Metallica Fans Told Us About the Band’s Impressive Drive-In Shows

If there’s one force in this world that never seems to change, it’s music fans’ powerful drive to see their favorite artists perform — a drive matched only by those artists’ desire to put on an amazing show. In recent months, country heroes like Garth Brooks and Blake Shelton staged pre-recorded drive-in concerts for theaters across North America, and on August 29, Metallica — one of the biggest touring bands in history — reaffirmed their relentless energy when they embraced the drive-in format.

James Hetfield, Kirk Hammett, Lars Ulrich and Robert Trujillo filmed their show in secret a couple of weeks earlier at the Gundlach Bundschu Winery in Sonoma, CA, loading their set with classics but leaving room for songs from all across their career, including milestones like “Enter Sandman” and “Nothing Else Matters” as well as newer tunes like “Hardwired.” Featuring an opening set from Canadian rockers Three Days Grace, Metallica’s drive-in concert took over outdoor screens all over the country, where overjoyed fans rocked out in the safety of their cars for the first Metallica performance since September 2019’s S&M2 (Symphony and Metallica) shows in San Francisco. We got the scoop straight from the mouths of Metallica lovers about how it all went down.

Some hardcore fans with plenty of Metallica shows under their belts found the event a welcome experience, like Diana Rosa Gehrum, who’d seen the band eleven times previously and caught the concert at Amelia, OH’s Starlite Drive-In. “I felt that the presentation given to hallmark songs like ‘One,’ ‘For Whom the Bell Tolls’ and ‘Master of Puppets’ was uniquely nostalgic,” she says. Keeping it all in the family, she was excited about “seeing it with my daughters, who grew up singing hits like ‘Enter Sandman,’ but also introducing it to my grandsons.”

Scott Kaiser, who came to the Bel-Air Drive-In Theater in Versailles, IN, for the show, is a veteran of Metallica concerts since the ’80s. “They were definitely tight,” he reports, “some of the best performances of the standard tunes I’ve seen. James’ vocals were some of his best, Kirk and Tru’s work was perfect and Lars was killing it all night. Probably my favorite moment of the night was ‘Fade to Black.’ This is one of my top favorites and have seen it many times over the years, but last night was probably the best one I’ve seen yet.” 

“Hanging out with my brothers and cousins to Metallica blasting from our car speakers was just what we needed.

But for fans that had never seen Metallica perform before, this unusual setting turned out to be an awesome introduction. Describing his experience at Maryville, TN’s Parkway Drive-In Theatre, Tony Preston admits, “I wasn’t sure beforehand how it would go, but afterward I was really pleased. People were into it and having a good time, holding up lighters and clapping and cheering. It was nice to see and be a part of [it] after all that’s been going on.”

Tim Roberts has been a fan since the ’80s, but going to the Coxsackie Hi-Way Drive-In Theatre in New York was his first time seeing the band perform. “The drive-in screen made it seem like we had almost front-row seats,” he says. “We had a [lightning] storm to the side for most of it so the background was a super-cool storm along with the awesome music. People were screaming ‘Ride the Lightning’!”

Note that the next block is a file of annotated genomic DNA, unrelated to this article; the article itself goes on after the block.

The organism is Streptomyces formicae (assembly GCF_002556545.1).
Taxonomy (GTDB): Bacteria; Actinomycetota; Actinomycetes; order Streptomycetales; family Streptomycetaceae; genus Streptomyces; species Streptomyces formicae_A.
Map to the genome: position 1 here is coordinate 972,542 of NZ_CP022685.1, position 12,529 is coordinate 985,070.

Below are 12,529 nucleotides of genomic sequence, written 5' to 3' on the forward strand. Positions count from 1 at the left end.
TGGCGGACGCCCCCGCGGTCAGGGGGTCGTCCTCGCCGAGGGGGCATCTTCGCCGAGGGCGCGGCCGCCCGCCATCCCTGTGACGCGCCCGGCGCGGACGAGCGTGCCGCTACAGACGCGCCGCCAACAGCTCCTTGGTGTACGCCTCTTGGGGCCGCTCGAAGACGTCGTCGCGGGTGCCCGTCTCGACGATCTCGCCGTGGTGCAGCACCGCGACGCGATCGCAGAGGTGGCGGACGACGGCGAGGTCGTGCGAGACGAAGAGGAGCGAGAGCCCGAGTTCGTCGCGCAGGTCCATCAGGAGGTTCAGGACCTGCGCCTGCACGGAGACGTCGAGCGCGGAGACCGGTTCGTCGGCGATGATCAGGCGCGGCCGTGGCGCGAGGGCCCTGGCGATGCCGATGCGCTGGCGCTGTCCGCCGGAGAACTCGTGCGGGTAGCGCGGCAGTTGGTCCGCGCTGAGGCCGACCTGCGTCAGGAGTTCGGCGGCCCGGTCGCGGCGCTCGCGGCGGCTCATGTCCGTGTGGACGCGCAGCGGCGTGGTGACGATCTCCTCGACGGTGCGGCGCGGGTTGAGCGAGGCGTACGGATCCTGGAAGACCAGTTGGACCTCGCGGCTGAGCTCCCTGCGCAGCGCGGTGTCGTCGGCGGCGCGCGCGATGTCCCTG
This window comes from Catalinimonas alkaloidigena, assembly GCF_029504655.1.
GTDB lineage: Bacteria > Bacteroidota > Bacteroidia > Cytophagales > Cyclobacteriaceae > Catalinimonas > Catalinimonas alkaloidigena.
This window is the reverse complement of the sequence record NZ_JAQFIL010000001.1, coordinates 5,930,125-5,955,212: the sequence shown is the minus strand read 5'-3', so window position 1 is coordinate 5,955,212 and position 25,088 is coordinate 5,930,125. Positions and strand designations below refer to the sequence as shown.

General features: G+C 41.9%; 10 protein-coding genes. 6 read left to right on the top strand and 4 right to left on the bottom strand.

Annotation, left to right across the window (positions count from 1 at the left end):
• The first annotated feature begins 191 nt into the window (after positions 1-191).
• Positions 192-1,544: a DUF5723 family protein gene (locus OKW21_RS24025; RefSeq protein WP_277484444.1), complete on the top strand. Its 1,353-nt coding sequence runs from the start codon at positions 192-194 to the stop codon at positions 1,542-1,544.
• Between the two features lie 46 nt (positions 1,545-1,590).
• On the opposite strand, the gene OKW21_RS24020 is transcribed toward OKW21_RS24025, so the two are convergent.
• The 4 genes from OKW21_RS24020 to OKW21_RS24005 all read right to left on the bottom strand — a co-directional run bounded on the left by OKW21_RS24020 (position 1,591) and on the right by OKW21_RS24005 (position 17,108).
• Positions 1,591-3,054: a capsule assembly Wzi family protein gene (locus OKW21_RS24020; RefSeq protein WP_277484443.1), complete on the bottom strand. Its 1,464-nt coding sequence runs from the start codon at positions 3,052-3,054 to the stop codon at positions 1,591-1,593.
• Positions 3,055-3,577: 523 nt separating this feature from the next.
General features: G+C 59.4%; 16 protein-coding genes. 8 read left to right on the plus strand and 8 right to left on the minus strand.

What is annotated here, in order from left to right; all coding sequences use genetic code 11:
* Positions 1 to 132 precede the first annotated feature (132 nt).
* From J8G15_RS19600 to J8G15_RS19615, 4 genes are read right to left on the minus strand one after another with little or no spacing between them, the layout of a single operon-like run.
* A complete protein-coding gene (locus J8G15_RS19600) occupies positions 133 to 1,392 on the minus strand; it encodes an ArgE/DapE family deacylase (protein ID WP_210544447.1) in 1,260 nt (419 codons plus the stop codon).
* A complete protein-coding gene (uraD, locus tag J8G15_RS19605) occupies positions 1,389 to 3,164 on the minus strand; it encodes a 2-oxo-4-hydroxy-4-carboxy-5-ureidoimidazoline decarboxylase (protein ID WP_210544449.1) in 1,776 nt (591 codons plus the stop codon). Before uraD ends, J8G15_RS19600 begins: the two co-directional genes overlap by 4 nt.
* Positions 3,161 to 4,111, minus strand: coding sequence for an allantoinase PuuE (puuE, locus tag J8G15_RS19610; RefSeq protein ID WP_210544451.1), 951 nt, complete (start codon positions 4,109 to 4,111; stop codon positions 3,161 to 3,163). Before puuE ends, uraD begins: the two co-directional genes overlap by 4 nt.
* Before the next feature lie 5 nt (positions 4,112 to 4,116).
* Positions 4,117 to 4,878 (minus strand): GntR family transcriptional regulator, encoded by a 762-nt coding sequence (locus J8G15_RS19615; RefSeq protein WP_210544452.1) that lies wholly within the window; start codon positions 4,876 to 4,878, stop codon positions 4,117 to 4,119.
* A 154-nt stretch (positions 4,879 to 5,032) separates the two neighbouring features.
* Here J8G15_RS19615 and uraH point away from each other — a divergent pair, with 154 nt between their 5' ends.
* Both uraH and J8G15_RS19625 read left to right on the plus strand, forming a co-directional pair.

After attending the event at a pop-up drive-in in Harrison, MI, Andrea Swan appreciated the production values, noting, “The videography was on point, showing great close-ups of the musicians getting down on their instruments at the right moments.” But she was caught up in the spirit of the crowd, too. “There was great audience participation, even though the act was on a screen. Hoots, hollers, singing along and even the new addition of car honks went throughout the sets, just like an in-person concert.”

“The atmosphere was awesome,” agreed Danny Arguelles, who was at San Diego’s Encore Drive-In. “People singing along to the screen was fun to watch. Hanging out with my brothers and cousins to Metallica blasting from our car speakers was just what we needed.” 

“It was what we needed for this summer,” confirms Michelle Smith Dameron, another Starlite Theater visitor. “We really enjoyed the night out with company, and we were able to socially distance. I was so glad that my sixteen-year-old and twenty-one-year-old were able to go with me.”

Don Wilson went to Beaufort, SC’s Highway 21 Drive-In and came away feeling that the band rose to the challenge of the unusual circumstances, with Hetfield sounding “absolutely perfect,” and Wilson added that “Kirk, Lars, and Robert were spot-on.” Longtime fans Nathalie Bossé and her spouse, watching at Ontario’s Mustang Drive-In, felt some national pride at seeing fellow Canucks Three Days Grace opening the show. “Having seen Metallica live in concert a few times before, it seemed somewhat surreal to attend a pre-recorded concert in a drive-in theater,” Nathalie confessed, “but all in all, it turned out to be a fun and enjoyable experience, one we would repeat for sure!” 

Viewing the action from Sin City at the West Wind Las Vegas Drive-In, Josh Freeman summed it all up by saying, “The concert, I felt, was Metallica’s way of keeping in touch with their fans… even though we can’t see them at a concert in person, they gave us a way to connect with them [and] enjoy their music.”

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